Jeffrey Richards, Jerry Frankel, Jam Theatricals
(China Doll Web Page)
By David Mamet
Directed by Pam MacKinnon
Gerald Schoenfeld Theatre
236 West 45th Street
Scenic Design: Derek McLane
Costume Design: Jess Goldstein
Lighting Design: Russell H. Champa
Casting Director: Telsey + Company – Will Cantler, CSA
And Bialy/Thomas & Associates
Fight Director: Thomas Schall
Technical Supervision: Hudson Theatrical Associates
Press: Jeffrey Richards Associates
Associate Producers: J. F. Sheehan/D. Taylor
Company Manager: Bruce Klinger
Production Stage Manager: Matthew Farrell
General Management: Richards/Climan. Inc.
Dr. Roberta E. Zlokower
January 19, 2016
Al Pacino, a veteran star of stage and screen, is the lure and lead of Mamet’s newest play, China Doll, and having heard about and read the backstories of the multiple delays of opening night and the multitude of industry complaints, I came tonight for Al Pacino, whom I recently saw in an Indie film, “Manglehorn”. I loved this film, with its endless close-ups of the slow-moving, rumpled Pacino in his angst-filled drama about relationships, and I had déjà vu tonight, watching the slow-moving, rumpled Pacino in another angst-filled drama about relationships. The relationships in China Doll were far more elusive, as Pacino’s dialogue and fraught, telephone monologues were on the order of soundbites. The viewer had to analyze and hypothesize the inherent plot, although, no matter, this was Pacino, a master at gesture, nuance, and presence. He was magnetic. On stage with Mr. Pacino, as Mickey Ross, was Christopher Denham as Carson. Mickey has problems with the Feds, the IRS, and his fiancée, relating to Mickey’s airplane, on which he appears to owe a great deal of taxes (and maybe there’s some additional crime, not clarified). The offstage fiancée enables Pacino to use a telephone and a blue tooth device, which presumably assist him with his lines. There are also reports of lines also being fed through a laptop that Carson shows Mickey, from time to time, regarding laws and related news of their financial and legal saga. Frankly, for a seasoned screen actor, this is de rigueur, and it would not have bothered me if every line was prompted, as experiencing Mr. Pacino live, onstage, is remarkable and absorbing.
China Doll, unlike Mamet’s Glengarry Glen Ross, Speed-the-Plow, RACE, and A Life in the Theatre, was more like his play, The Anarchist, all reviewed on these pages, some twice. Yet, while The Anarchist, for two women, set in a prison, was lackluster and lifeless, China Doll, set in what appeared to be a sleek, penthouse apartment, with views of a terrace, drew me in. Yes, I was not completely clear about why Mickey’s plane was being held on a tarmac in Canada and why Carson was seething beneath his skin, but there was tension and momentum, deliberate and death-defying. I wanted to know more of the self-serving Mickey, and cared little about the disloyal, weak-kneed Carson. You wanted to root for the charismatic, rumpled guy in a tux, over the shallow, preened guy who kept the books. And, I wanted to root for Al Pacino, who dares to perform in an almost solo role, with endless dialogue and monologue in a two-act play, eight shows a week, after a half-century career in film and on stage. He earned my respect. Mr. Denham, as Carson, had minimal lines and action, but was always in character, a complex study in silence.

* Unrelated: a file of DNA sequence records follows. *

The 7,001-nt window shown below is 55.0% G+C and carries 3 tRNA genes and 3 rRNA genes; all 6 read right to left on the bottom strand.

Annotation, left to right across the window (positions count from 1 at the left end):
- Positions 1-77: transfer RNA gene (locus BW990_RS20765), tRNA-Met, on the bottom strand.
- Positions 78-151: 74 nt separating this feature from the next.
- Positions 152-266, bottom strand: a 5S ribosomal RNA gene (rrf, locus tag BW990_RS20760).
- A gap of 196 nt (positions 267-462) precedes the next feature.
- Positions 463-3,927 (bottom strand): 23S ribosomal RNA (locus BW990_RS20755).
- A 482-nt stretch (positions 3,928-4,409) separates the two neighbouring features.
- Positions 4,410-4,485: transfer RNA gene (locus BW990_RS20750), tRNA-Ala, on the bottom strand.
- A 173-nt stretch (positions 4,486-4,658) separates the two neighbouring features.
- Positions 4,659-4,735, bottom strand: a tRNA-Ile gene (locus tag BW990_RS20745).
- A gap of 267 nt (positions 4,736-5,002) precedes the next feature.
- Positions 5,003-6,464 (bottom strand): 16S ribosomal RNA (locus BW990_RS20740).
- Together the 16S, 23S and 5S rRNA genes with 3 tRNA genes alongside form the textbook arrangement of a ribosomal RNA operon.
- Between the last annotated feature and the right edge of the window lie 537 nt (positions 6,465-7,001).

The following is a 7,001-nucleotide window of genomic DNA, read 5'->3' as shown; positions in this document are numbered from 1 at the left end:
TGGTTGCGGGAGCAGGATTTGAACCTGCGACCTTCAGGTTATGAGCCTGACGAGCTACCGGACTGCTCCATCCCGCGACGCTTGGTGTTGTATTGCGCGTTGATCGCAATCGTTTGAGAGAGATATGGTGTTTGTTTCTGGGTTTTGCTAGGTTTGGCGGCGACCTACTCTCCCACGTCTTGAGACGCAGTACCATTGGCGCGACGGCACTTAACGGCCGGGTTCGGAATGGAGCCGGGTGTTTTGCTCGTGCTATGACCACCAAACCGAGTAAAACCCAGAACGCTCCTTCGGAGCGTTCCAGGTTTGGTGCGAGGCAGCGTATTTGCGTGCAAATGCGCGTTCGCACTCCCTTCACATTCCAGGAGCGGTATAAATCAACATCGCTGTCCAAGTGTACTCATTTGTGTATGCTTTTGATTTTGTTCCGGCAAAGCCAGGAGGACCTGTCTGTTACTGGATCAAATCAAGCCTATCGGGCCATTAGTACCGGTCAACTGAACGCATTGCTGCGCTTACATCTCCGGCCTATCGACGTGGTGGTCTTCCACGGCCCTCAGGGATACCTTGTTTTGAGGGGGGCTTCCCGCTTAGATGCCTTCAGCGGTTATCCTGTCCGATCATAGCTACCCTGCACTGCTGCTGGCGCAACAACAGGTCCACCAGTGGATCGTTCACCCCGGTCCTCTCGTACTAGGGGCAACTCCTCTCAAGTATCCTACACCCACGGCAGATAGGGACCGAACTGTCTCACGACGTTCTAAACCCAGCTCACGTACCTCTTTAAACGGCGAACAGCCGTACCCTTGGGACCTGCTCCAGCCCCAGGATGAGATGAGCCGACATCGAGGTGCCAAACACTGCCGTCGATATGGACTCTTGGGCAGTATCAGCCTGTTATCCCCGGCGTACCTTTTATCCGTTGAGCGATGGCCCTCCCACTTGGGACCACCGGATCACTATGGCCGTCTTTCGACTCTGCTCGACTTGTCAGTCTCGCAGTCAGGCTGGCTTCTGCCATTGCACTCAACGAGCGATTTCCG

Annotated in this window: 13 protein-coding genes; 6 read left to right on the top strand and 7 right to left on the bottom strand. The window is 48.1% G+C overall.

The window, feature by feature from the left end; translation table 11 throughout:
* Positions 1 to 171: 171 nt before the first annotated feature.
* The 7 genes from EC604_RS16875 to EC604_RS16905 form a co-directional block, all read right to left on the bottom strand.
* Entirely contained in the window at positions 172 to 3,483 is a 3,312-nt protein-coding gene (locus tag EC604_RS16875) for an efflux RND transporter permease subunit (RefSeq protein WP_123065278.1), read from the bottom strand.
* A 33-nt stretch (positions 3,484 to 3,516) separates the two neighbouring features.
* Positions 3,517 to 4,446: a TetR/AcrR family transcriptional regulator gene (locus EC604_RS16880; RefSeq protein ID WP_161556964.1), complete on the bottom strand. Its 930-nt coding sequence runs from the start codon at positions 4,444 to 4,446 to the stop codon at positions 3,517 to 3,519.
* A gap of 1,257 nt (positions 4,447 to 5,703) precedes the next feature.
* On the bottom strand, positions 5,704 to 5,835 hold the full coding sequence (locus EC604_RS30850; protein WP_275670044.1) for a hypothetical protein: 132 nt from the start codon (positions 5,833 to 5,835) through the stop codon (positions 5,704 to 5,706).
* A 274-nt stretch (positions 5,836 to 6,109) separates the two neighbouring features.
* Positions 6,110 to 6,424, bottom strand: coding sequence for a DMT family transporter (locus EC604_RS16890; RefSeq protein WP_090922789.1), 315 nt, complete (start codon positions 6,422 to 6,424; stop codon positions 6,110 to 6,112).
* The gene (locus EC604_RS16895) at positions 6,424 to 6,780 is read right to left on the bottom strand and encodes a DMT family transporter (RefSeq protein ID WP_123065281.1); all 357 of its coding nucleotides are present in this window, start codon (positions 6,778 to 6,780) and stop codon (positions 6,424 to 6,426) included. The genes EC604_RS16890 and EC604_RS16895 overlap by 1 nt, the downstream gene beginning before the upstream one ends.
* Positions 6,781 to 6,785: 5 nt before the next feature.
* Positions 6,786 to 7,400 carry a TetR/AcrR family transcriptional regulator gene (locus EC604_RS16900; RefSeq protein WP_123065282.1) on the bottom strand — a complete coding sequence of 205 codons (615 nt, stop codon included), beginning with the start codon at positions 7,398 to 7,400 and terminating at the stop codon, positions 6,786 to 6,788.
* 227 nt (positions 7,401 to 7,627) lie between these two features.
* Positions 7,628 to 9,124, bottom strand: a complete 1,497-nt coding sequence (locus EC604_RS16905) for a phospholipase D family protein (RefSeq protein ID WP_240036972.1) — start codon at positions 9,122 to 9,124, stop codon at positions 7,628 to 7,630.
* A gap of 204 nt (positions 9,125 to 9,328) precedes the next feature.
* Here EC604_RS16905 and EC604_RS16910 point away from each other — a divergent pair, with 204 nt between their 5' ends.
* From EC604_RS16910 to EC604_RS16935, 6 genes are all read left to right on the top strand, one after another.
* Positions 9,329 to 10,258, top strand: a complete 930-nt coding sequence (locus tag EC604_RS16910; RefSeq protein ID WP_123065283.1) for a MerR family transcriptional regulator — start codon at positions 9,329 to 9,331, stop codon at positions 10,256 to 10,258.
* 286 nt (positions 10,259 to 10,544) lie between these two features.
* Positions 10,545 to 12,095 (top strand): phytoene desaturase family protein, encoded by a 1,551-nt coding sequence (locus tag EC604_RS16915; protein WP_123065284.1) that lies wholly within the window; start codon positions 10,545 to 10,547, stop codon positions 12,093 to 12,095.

Derek McLane’s scenery, of that high-windowed apartment, in dark leather and wood, with a bit of steel, was fascinating and uncluttered, not to grab the eye from Mr. Pacino. Even the small model airplane, that becomes the plot focus through the evening, transported the imagination. Jess Goldstein had not a terribly difficult job in costume design, with Mr. Pacino in a worn tux and Mr. Denham in a business suit. Russell H. Champa’s lighting included low-hanging lamps that lent a dim allure to the surrounding, while sound design was not credited. I would suggest the sound be further amplified. Pam McKinnon, Director, could have placed Mr. Pacino front stage, to amplify his speech, but, as noted above, there were logistical complications with dialogue prompting, not that I minded. Mr. Pacino’s presence is expressive wherever he’s staged. Thomas Schall, fight director, kept the actors uninjured during a late show confrontation. Al Pacino should be proud of his courageous performance, as he carries the play throughout two expansive acts. David Mamet might rework the dialogue to inform the viewer in a crisper style of the incremental plot. I strongly suggest adding the fiancée as a third actor, and even Mickey’s lawyer and Ruby, through two additional actors, giving the play more cohesion and comprehension, and limiting Mickey to his own dialogue, rather than having him constantly repeat what’s on the other end of the phone. I would certainly look forward to a revised China Doll, especially on the small stage. Kudos to Al Pacino.
Al Pacino (r) and Christopher Denham (l)
in David Mamet's "China Doll"
Courtesy of Jeremy Daniel